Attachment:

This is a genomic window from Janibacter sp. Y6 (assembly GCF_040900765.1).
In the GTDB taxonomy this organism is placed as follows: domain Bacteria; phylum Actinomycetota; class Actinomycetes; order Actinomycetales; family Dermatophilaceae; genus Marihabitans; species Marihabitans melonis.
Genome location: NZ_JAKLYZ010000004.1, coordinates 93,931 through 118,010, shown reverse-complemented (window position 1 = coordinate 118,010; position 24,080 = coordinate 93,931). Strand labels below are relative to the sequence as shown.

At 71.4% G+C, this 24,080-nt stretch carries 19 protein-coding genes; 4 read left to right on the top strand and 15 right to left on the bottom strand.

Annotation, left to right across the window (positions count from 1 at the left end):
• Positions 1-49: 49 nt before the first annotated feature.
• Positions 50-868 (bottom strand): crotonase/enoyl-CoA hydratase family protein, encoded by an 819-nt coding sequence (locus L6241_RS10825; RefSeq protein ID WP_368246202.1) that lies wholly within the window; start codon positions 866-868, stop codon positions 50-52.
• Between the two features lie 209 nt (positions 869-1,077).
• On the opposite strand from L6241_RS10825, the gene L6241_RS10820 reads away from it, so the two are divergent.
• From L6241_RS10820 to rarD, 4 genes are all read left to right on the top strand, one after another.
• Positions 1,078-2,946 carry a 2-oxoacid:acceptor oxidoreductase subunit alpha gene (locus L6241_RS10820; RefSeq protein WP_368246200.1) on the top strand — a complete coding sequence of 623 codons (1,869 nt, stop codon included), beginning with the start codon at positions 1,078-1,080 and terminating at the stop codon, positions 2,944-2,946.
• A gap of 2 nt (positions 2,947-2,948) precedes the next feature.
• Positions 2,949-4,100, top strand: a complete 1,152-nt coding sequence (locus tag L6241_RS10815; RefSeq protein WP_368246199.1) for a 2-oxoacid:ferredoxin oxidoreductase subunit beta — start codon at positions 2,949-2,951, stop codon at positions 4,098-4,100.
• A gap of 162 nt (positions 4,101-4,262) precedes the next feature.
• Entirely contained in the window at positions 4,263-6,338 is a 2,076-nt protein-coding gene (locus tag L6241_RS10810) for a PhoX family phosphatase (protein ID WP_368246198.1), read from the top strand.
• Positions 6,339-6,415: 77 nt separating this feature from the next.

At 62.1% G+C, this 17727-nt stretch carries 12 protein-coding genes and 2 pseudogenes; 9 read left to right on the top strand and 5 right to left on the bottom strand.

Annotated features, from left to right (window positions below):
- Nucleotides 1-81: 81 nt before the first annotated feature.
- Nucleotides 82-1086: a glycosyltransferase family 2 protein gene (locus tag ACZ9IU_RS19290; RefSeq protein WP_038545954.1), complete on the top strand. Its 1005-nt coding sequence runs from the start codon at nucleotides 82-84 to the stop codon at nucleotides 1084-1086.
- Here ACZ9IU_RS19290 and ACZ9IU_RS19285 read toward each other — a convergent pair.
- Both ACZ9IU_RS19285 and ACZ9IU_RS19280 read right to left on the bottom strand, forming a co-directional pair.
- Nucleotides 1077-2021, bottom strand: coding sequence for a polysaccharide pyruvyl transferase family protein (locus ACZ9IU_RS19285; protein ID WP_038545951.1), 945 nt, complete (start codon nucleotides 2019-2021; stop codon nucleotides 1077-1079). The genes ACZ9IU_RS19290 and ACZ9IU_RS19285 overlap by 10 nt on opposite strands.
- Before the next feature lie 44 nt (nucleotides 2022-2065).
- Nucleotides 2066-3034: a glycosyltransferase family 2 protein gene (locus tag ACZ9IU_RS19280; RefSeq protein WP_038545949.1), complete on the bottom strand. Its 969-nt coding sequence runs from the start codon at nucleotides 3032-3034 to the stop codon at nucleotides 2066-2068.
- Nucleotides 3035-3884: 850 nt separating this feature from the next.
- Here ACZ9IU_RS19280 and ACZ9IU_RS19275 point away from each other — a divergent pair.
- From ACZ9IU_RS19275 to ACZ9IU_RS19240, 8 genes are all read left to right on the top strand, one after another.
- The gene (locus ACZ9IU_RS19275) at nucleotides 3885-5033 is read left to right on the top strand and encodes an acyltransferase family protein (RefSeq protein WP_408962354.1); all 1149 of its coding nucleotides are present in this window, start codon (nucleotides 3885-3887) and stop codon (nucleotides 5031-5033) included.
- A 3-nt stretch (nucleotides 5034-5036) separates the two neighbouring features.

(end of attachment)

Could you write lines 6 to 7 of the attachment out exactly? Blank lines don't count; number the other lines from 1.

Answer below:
• Positions 1-49: 49 nt before the first annotated feature.
• Positions 50-868 (bottom strand): crotonase/enoyl-CoA hydratase family protein, encoded by an 819-nt coding sequence (locus L6241_RS10825; RefSeq protein ID WP_368246202.1) that lies wholly within the window; start codon positions 866-868, stop codon positions 50-52.